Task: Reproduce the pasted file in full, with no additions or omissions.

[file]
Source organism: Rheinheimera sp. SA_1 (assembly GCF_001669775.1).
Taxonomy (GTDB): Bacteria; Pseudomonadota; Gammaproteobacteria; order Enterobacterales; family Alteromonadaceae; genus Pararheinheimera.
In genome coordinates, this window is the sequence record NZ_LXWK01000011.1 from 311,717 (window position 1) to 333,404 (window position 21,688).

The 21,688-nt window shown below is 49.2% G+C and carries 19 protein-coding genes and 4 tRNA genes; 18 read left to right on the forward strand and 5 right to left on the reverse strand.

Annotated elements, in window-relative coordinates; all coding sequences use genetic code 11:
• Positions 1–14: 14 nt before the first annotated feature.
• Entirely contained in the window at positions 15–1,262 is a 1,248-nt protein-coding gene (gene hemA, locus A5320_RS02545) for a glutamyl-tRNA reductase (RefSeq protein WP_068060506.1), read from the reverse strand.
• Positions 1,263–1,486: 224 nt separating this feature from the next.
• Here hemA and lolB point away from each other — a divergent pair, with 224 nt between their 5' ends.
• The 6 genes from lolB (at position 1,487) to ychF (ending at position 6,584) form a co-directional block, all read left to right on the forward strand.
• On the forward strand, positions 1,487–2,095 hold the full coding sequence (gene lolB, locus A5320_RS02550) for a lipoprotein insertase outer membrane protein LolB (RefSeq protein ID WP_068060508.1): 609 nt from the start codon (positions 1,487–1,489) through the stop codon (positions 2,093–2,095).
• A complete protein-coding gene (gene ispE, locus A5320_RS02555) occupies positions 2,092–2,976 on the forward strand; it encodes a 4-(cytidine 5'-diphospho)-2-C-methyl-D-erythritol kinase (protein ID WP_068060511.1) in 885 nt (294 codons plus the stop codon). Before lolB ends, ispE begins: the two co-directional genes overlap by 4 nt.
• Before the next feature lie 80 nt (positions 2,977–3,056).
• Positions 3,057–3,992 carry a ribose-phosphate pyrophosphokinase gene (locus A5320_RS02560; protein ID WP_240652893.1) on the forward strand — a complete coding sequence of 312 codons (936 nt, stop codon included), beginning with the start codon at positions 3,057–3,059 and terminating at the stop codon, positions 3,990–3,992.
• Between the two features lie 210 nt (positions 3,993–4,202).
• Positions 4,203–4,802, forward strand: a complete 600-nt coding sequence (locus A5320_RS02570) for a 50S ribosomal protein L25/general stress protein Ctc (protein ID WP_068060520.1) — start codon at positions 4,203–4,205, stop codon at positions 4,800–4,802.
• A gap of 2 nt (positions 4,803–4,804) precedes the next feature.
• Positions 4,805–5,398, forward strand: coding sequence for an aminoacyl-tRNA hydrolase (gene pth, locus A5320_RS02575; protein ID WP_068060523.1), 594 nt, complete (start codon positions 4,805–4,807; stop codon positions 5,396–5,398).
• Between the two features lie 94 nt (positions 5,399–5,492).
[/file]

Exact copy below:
Source organism: Rheinheimera sp. SA_1 (assembly GCF_001669775.1).
Taxonomy (GTDB): Bacteria; Pseudomonadota; Gammaproteobacteria; order Enterobacterales; family Alteromonadaceae; genus Pararheinheimera.
In genome coordinates, this window is the sequence record NZ_LXWK01000011.1 from 311,717 (window position 1) to 333,404 (window position 21,688).

The 21,688-nt window shown below is 49.2% G+C and carries 19 protein-coding genes and 4 tRNA genes; 18 read left to right on the forward strand and 5 right to left on the reverse strand.

Annotated elements, in window-relative coordinates; all coding sequences use genetic code 11:
• Positions 1–14: 14 nt before the first annotated feature.
• Entirely contained in the window at positions 15–1,262 is a 1,248-nt protein-coding gene (gene hemA, locus A5320_RS02545) for a glutamyl-tRNA reductase (RefSeq protein WP_068060506.1), read from the reverse strand.
• Positions 1,263–1,486: 224 nt separating this feature from the next.
• Here hemA and lolB point away from each other — a divergent pair, with 224 nt between their 5' ends.
• The 6 genes from lolB (at position 1,487) to ychF (ending at position 6,584) form a co-directional block, all read left to right on the forward strand.
• On the forward strand, positions 1,487–2,095 hold the full coding sequence (gene lolB, locus A5320_RS02550) for a lipoprotein insertase outer membrane protein LolB (RefSeq protein ID WP_068060508.1): 609 nt from the start codon (positions 1,487–1,489) through the stop codon (positions 2,093–2,095).
• A complete protein-coding gene (gene ispE, locus A5320_RS02555) occupies positions 2,092–2,976 on the forward strand; it encodes a 4-(cytidine 5'-diphospho)-2-C-methyl-D-erythritol kinase (protein ID WP_068060511.1) in 885 nt (294 codons plus the stop codon). Before lolB ends, ispE begins: the two co-directional genes overlap by 4 nt.
• Before the next feature lie 80 nt (positions 2,977–3,056).
• Positions 3,057–3,992 carry a ribose-phosphate pyrophosphokinase gene (locus A5320_RS02560; protein ID WP_240652893.1) on the forward strand — a complete coding sequence of 312 codons (936 nt, stop codon included), beginning with the start codon at positions 3,057–3,059 and terminating at the stop codon, positions 3,990–3,992.
• Between the two features lie 210 nt (positions 3,993–4,202).
• Positions 4,203–4,802, forward strand: a complete 600-nt coding sequence (locus A5320_RS02570) for a 50S ribosomal protein L25/general stress protein Ctc (protein ID WP_068060520.1) — start codon at positions 4,203–4,205, stop codon at positions 4,800–4,802.
• A gap of 2 nt (positions 4,803–4,804) precedes the next feature.
• Positions 4,805–5,398, forward strand: coding sequence for an aminoacyl-tRNA hydrolase (gene pth, locus A5320_RS02575; protein ID WP_068060523.1), 594 nt, complete (start codon positions 4,805–4,807; stop codon positions 5,396–5,398).
• Between the two features lie 94 nt (positions 5,399–5,492).